nonviolence as ways of reaching higher levels of existence.
Confucianism (400 BCE), China
It was founded by Confucius in China, focuses on
morality and community. Meditation practice of this tradition is called Jing Zuo which focuses on contemplation and self-improvement. Although these
traditions are alive, they are not that popular outside their home countries.
Sufi Meditation (6th – 8th CE)
The Sufi tradition (mystics of Islam) goes 1,400 years back. With influence of Indian contemplative traditions, it developed meditation practices based on
breathing, mantra, and gazing. The core of the practices is connecting with God (Allah). This meditation is called Muraqaba. They also developed their iconic Sufi whirling, seen in Turkey even today.
Jewish Kabbalistic Meditation traditions (12th CE)
Around the 12th Century, the Jewish esoteric traditions of Kabbalah developed its own forms of meditation, especially under the influence of Abraham Abulafia (1240–1291) and some later contemplatives, which mainly involved contemplation of philosophical principles, names of God, symbols, prayers, and the Kabbalistic Tree of Life.
Meditation introduced to Western World (17th CE+)
In 1700s, the Upanishads, Bhagavad Gita, and Buddhist Sutras and several texts of Eastern philosophy were being translated into European
languages. By 18th century, Buddhism in the West was a topic for intellectuals. Philosopher like Schopenhauer were its most famous admirers
Yoga and meditation were introduced to the United States early in the 20th century by a yogi called Swami Vivekananda. His charismatic and rationalist presentation at the Parliament of Religions in Chicago in 1893 caused a huge interest in Americans about Eastern philosophy and spirituality. It was also well received by the Transcendentalist movement in the United States, especially by Ralph Waldo Emerson and Henry David Thoreau. Nineteenth-century transcendentalist Henry David Thoreau was drawn to yoga and Hinduism as forms of resistance to mainstream market capitalism.
Modern Meditation and Science (20th Century)
In the 20th Century several famous Indian spiritual teachers migrated to the USA, including: Paramahansa Yogananda (authored
Autobiography of a yogi), Maharishi Mahesh Yogi (teaching Transcendental Meditation) and Swami Rama (Himalayan Institute). Several schools of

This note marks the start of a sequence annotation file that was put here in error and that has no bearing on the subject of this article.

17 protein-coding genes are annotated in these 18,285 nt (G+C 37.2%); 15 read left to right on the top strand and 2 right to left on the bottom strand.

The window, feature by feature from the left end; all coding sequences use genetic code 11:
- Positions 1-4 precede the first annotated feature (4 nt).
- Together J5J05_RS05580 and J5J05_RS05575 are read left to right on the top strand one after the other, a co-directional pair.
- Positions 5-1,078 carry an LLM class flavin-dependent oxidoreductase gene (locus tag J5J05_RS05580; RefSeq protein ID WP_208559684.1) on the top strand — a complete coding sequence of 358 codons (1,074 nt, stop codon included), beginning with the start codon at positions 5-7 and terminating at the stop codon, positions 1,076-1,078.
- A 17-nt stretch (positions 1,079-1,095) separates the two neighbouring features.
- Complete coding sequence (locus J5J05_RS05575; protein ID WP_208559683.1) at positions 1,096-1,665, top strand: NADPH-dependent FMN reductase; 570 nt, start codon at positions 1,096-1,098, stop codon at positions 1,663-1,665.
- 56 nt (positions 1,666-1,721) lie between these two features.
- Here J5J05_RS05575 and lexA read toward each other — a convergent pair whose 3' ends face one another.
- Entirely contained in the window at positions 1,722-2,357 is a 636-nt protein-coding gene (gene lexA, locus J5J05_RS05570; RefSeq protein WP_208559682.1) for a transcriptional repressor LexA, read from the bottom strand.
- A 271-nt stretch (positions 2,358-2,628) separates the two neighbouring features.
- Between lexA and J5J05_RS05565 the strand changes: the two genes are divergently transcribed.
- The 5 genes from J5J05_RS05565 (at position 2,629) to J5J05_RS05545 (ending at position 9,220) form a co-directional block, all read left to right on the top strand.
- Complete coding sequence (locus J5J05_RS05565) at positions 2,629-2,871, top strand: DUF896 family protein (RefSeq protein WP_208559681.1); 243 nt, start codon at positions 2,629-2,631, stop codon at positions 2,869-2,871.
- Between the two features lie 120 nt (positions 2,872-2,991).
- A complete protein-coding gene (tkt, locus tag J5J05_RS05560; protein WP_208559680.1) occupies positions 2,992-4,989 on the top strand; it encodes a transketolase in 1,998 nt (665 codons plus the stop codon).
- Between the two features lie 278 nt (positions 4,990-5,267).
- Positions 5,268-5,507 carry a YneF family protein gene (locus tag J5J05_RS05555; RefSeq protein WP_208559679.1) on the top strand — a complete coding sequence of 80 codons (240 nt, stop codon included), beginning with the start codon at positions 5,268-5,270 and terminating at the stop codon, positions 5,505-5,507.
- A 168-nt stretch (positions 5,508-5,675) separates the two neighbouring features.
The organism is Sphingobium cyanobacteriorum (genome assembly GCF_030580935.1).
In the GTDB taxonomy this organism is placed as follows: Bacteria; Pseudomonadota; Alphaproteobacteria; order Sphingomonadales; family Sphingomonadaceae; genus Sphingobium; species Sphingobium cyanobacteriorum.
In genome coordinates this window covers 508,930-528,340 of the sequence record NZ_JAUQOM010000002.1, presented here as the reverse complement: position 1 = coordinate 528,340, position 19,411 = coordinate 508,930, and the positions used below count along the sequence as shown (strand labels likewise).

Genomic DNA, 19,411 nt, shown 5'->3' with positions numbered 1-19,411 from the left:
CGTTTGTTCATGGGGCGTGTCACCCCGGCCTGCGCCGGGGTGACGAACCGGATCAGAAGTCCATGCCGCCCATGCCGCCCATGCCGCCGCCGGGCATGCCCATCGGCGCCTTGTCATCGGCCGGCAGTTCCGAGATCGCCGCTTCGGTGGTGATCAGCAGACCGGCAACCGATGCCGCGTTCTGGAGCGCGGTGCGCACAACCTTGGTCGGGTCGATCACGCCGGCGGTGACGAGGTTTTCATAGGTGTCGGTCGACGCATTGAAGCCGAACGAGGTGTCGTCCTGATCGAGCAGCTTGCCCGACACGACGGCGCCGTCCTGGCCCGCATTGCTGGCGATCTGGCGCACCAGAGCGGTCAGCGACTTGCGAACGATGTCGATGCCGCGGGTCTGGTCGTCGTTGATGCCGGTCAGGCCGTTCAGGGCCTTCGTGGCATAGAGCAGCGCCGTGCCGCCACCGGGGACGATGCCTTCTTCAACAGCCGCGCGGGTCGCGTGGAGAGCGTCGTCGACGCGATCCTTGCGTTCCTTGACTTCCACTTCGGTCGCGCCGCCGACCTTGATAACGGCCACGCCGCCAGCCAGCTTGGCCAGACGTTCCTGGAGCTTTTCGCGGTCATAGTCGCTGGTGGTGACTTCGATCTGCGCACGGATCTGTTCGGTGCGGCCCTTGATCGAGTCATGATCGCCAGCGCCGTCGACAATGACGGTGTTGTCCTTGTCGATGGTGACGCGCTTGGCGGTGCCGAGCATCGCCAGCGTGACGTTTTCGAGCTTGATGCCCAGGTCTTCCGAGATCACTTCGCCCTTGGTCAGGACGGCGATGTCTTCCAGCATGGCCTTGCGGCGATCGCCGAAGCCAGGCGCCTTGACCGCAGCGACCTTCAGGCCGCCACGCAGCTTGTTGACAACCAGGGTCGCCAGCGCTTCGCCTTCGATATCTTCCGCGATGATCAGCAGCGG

Buddhism also made their way to teach in the West—mainly Zen, Theravada, and Tibetan Buddhism. Most of these eastern masters had western disciples as the torch-bearer of their teachings. With this, the practice of meditation began to be taught in a more westernized way, often simplified and decoupled from its spiritual context. Scientific studies began to emerge, and people realized that meditation is not only for those who are seeking spiritual enlightenment.
According to the scholar George Feuerstein, the first piece of scientific research on meditation happened in 1936, and the first one using the EEG was in 1955. The first collection of scientific studies on meditation was made in 1977 by James Funderburk, a student of Swami Rama of the Himalayan International Institute of Yoga Science. In fact, Swami Rama was one of the first yogis to be studied by Western scientists. In the 1960s he was
examined by scientists at the Menninger Clinic, where he demonstrated his ability to voluntarily control his bodily processes (such as heartbeat, blood
pressure, and body temperature) which science had up until then considered being involuntary. Among other things, he demonstrated: Altering his heartbeat while sitting motionless, to 300 beats per minute for 16 seconds, and then within a few minutes completely stopping his heart from pumping blood for some seconds. Producing different skin temperatures on adjacent sides of his hand by consciously dilating and contracting his blood vessels with his mind. Producing alpha, delta, theta and gamma brain waves on demand. Remaining fully conscious of his environment while his brain was in deep sleep. [Book ‘Yogi in the Lab’ has more details.]
These and other demonstrations triggered interest in the scientific community to further study the effects of meditation in the body. As a result, over the next five decades, the number of scientific studies on meditation increased considerably, and so did their quality. Advanced practitioners of other traditions, particularly Zen monks and Tibetan lamas, were also studied and gave mind-over-body demonstrations. Another pioneer in this process was Dr. Herbert Benson, who probed the effectiveness of meditation through his research at Harvard University in the early 1970s. Before that time, meditation was still considered a religious practice, and thus not appropriate for healthcare purposes. With his contribution this began to change.
Now, in the early 21st century, meditation has become mainstream and greatly secularized. Even though spiritual meditation continues to exist, it is the secular approach to the practice—for its benefits to the body, mind, and wellness—which is the reason for its ever-increasing popularity.